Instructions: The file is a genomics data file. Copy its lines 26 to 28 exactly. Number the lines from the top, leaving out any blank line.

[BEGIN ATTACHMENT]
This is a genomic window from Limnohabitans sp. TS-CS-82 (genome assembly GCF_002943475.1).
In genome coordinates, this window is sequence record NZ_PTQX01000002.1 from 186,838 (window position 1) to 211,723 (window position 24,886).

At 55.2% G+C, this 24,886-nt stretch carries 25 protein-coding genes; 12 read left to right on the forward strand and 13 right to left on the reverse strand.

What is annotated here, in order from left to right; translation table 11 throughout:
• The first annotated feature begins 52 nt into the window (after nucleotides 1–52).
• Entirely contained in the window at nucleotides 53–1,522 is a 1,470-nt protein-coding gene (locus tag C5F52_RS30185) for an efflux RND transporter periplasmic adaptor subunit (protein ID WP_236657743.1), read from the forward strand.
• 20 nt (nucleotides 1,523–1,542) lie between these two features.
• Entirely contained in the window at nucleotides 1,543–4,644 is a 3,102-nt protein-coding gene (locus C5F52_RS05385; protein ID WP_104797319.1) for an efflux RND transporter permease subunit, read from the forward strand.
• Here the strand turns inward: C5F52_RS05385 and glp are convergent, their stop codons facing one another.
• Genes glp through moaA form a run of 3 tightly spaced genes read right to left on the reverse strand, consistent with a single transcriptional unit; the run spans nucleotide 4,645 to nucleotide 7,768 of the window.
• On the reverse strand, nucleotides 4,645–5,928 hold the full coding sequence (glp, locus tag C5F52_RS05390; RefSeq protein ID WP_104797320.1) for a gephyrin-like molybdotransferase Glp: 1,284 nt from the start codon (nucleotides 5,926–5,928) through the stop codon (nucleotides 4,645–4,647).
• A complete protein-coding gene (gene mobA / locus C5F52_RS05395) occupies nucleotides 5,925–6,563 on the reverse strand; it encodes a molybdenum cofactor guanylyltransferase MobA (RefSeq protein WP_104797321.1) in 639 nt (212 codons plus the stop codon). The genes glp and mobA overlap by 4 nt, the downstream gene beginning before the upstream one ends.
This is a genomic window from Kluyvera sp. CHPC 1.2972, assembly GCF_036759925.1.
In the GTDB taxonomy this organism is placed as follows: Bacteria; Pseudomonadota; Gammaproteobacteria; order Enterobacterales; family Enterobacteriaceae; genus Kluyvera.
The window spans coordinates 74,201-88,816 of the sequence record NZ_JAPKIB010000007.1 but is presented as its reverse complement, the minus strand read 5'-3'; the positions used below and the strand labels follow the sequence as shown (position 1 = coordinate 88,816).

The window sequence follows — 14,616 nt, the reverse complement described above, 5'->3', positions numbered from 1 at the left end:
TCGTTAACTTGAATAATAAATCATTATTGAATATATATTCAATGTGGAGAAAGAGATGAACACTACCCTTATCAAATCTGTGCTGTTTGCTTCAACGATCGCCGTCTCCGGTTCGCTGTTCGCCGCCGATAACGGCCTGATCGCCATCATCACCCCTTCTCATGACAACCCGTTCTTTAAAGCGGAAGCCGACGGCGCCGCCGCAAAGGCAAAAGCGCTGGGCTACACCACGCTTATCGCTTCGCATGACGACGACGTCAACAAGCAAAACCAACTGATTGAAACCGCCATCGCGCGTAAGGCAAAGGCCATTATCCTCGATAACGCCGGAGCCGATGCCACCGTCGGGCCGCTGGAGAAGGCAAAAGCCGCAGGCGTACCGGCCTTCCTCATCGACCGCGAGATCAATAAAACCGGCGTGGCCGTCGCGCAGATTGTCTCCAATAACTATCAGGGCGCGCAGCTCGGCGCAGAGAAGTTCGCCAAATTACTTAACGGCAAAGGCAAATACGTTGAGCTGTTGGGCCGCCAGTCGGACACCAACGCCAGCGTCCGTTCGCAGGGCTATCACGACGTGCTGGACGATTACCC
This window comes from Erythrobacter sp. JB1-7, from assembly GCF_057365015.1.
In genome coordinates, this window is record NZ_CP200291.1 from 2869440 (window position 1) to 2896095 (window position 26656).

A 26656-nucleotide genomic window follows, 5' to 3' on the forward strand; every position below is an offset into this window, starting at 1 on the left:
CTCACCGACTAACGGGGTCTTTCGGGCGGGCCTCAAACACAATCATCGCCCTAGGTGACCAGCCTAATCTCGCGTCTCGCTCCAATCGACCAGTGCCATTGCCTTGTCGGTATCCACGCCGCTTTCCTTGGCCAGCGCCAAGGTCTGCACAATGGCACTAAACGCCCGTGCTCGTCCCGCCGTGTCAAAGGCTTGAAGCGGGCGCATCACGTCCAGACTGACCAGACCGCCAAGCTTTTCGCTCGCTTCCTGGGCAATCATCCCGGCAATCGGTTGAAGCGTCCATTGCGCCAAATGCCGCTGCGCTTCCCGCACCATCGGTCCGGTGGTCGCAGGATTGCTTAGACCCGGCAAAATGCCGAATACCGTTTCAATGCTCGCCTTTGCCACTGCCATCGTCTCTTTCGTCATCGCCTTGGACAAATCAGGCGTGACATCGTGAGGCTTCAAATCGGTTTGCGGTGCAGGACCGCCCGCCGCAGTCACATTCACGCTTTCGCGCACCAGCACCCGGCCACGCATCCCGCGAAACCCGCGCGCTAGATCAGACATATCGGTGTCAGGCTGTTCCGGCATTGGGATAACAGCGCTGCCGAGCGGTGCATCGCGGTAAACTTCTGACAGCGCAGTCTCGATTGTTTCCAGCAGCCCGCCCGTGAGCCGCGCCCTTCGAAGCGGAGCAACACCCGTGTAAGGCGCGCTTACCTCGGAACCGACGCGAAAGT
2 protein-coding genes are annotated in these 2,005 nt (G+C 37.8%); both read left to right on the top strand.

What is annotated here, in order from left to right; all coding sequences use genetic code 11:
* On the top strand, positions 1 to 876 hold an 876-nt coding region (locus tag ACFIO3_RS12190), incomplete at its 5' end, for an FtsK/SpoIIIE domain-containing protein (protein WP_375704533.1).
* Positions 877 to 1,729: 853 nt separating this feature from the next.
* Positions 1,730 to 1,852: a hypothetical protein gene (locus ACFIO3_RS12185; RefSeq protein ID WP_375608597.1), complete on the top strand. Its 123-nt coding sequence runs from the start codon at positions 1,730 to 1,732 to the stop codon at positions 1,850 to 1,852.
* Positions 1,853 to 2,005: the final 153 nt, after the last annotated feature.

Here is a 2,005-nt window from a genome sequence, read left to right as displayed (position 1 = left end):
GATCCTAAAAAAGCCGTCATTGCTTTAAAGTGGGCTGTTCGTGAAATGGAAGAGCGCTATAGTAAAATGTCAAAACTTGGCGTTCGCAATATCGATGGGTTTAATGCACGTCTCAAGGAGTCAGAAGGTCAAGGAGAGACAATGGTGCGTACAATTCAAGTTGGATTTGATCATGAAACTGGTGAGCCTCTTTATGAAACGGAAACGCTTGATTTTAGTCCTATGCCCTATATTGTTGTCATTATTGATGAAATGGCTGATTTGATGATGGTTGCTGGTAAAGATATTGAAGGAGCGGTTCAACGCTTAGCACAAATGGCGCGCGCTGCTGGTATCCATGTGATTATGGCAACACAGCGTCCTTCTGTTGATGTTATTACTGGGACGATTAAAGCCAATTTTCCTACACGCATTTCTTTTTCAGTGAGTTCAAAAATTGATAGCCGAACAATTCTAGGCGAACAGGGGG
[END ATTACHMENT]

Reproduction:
* Positions 1,730 to 1,852: a hypothetical protein gene (locus ACFIO3_RS12185; RefSeq protein ID WP_375608597.1), complete on the top strand. Its 123-nt coding sequence runs from the start codon at positions 1,730 to 1,732 to the stop codon at positions 1,850 to 1,852.
* Positions 1,853 to 2,005: the final 153 nt, after the last annotated feature.

Here is a 2,005-nt window from a genome sequence, read left to right as displayed (position 1 = left end):